Einstein: "I don't crowd my memory with facts that I can easily find in an encyclopedia."

    Change "encyclopedia" to "visor" (and soon the visor will *be* an encyclopedia...), and you get the gist of my argument.

    Dieter
  8. #8  
    Originally posted by dietrichbohn
    The point of the visor is to free up brain power. I may be less able to remember phone numbers, but I am more able to formulate abstract philosophical and mathematical concepts.

    Einstein: "I don't crowd my memory with facts that I can easily find in an encyclopedia."

    Change "encyclopedia" to "visor" (and soon the visor will *be* an encyclopedia...), and you get the gist of my argument.

    Dieter
    Which sounds amazingly like my simplistically stated opinion above...Gadzooks, the Visor's working already!!
  9. #9  
    I agree whole-heartedly. I can't tell you what I'm doing tomorrow because that's what my visor is for. But I can ace my tests in some fairly difficult classes. Memory is not intelligence. My computer can have a 500 gig hard drive but if it only has 32k of working memory I'm screwed. Very similar with the human brain, except I believe the brain can switch from one to the other. If I spend 45 minutes memorizing information it doesn't get me very far. Spending my time thinking about the information allows me to extrapolate hypothetical situations. Imagination takes me far beyond the limits of memorization. The problem is that most tests in high school and college measure memorization and not pure, creative thinking ability.
    -Joshua
    I've decided to become enigmatic.
  10. #10  
    IT'S NOT TRUEEEEEE!!!!!!!!!!!!!

    IT can't be. I won't belive it!

    I already have bad memory at 14, I don't want t oknow what it will be at 20

    IT'S NOT TRUEEE!!!!!!!!!

    -md
  11. #11  
    What you don't use, you lose. Rely on a computer to keep your phone numbers or appointments, and your brain will find something better to do with it's resources.

    In my life I've been an expert at garden plants(K-mart patio department for 5 years during college). I can't name the plants in my own front yard now, but it's been 20 years since K-mart, so I'm not surprised. I've been an expert on small electronic parts (radio shack electronic kits addict when a teenager) but I can't tell a resistor from a diode anymore. I stopped making those kits at about 17, so it's no surprise either.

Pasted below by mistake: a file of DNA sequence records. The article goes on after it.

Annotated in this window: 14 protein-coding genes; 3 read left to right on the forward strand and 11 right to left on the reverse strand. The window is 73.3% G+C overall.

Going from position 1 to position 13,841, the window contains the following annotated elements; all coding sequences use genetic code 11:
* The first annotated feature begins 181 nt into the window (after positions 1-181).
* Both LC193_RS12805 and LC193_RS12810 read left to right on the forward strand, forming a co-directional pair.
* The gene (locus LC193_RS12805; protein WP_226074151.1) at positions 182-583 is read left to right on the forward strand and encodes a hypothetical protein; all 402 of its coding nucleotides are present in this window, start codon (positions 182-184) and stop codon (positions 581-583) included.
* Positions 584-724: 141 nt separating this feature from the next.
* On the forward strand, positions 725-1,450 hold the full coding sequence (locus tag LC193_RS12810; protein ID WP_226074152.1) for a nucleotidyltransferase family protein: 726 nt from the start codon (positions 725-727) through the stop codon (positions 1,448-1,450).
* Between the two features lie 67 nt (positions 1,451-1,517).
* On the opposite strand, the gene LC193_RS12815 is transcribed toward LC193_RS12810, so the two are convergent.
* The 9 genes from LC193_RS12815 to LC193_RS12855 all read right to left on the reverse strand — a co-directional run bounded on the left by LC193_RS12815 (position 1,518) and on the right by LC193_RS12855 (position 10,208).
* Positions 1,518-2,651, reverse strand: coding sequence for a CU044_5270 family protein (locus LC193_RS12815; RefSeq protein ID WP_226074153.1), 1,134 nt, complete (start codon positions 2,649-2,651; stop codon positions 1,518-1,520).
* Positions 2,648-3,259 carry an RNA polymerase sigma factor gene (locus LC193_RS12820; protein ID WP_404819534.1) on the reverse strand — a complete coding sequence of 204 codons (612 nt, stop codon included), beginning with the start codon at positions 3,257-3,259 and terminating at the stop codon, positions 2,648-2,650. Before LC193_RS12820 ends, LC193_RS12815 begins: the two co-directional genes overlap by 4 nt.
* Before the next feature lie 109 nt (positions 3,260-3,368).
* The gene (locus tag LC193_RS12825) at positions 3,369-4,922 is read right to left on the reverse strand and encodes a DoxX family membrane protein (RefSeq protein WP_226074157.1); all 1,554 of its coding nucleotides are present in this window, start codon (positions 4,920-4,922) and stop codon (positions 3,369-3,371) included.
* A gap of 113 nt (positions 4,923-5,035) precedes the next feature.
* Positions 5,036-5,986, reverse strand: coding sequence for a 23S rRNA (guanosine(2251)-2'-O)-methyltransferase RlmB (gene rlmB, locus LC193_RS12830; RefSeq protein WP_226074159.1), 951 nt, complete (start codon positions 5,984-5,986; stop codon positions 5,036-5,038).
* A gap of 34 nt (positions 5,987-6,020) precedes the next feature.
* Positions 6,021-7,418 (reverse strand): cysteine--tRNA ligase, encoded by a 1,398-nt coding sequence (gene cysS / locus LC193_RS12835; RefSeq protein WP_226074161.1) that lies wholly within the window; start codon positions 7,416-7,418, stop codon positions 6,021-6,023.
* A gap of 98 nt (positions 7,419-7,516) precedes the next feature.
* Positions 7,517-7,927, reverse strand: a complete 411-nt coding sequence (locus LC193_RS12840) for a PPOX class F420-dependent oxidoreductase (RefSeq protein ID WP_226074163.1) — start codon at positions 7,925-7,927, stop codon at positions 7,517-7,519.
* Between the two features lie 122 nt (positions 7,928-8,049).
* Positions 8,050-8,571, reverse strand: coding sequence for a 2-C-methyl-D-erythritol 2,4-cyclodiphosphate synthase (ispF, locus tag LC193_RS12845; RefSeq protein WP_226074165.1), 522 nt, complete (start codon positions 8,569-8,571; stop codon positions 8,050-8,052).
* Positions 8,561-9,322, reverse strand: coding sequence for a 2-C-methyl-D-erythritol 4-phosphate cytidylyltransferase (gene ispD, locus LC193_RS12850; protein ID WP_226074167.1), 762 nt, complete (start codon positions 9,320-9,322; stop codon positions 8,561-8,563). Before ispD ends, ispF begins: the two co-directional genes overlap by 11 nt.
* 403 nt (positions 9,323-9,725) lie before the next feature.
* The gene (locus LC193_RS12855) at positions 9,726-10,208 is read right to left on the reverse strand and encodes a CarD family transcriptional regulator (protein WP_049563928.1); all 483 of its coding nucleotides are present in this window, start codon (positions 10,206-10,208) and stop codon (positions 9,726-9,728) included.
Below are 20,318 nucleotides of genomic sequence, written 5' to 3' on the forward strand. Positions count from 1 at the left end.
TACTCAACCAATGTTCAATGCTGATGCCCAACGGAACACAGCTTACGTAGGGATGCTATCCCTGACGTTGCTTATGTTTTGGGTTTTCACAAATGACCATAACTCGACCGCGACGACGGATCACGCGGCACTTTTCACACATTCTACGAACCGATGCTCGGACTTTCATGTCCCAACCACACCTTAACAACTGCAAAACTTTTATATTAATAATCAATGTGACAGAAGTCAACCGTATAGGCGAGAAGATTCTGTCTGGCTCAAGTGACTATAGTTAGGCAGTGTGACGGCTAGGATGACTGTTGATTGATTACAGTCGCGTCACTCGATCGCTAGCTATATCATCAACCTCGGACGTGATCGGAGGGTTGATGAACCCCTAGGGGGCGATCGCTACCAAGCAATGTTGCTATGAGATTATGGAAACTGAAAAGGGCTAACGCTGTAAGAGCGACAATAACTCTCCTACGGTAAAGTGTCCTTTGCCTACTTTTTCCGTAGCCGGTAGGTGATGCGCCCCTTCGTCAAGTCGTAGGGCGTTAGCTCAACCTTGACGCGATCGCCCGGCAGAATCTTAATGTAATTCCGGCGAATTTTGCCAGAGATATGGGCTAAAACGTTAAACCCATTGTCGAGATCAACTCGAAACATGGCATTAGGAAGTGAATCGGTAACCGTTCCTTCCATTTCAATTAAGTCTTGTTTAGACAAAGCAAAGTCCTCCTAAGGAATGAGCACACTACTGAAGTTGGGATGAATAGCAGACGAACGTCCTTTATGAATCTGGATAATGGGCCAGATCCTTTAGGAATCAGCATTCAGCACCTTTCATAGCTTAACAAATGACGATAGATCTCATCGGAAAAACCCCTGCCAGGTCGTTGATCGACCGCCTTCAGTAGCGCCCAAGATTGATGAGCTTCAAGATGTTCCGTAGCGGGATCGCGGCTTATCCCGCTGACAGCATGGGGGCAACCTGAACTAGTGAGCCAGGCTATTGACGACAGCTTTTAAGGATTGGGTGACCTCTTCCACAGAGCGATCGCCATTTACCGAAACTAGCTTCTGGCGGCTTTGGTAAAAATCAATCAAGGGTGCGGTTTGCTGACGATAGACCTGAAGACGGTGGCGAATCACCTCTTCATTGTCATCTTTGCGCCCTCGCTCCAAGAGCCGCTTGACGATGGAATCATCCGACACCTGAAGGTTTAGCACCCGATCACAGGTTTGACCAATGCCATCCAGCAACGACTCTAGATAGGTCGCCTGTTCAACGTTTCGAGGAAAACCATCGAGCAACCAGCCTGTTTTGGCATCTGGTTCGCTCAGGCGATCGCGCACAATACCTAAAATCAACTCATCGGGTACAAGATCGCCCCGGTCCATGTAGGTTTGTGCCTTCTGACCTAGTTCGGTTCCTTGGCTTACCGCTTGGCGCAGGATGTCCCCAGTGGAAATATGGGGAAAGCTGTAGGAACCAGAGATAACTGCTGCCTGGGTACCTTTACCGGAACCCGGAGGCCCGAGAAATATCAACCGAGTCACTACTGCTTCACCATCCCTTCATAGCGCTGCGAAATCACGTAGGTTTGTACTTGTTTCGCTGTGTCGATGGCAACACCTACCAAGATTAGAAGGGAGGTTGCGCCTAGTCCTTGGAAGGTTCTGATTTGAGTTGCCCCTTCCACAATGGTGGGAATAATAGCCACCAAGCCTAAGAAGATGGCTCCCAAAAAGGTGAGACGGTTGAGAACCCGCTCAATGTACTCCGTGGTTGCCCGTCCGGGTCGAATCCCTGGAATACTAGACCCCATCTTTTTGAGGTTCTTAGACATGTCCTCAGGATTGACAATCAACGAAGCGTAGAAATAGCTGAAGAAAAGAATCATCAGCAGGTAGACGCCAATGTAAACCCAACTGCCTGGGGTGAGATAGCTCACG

Keep using your brain for a task, and it will remain good at it. I won furniture design contests as a college student. I've been teaching furniture design since then, and I still win design awards for my designs. I started playing with computers in 1981. I still play with them. I'm my college department's computer expert.

    Your brain can still learn things at any age. I got interested in home theater and universal remote controls 4 years ago. My friends consider me an expert on those subjects, even though I didn't know a DVD from a DSS when I started. I got a Visor for Christmas. Many of my faculty friends have had palms for several years, but are coming to me for advice. They consider me their palm expert now.

    Am I worried about Japanese kids? No. I'm a little afraid at what productive and inventive things their minds are now free to conjure up.

    Dave. -<A witness to the potential of young and old minds.>
    There is nothing yet made by man that cannot be improved upon.
  12. #12  
    Originally posted by DBrown
    Am I worried about Japanese kids? No. I'm a little afraid at what productive and inventive things their minds are now free to conjure up.
    I just wish I had the balls to tear my prism apart to see how it works!
    -Joshua
    I've decided to become enigmatic.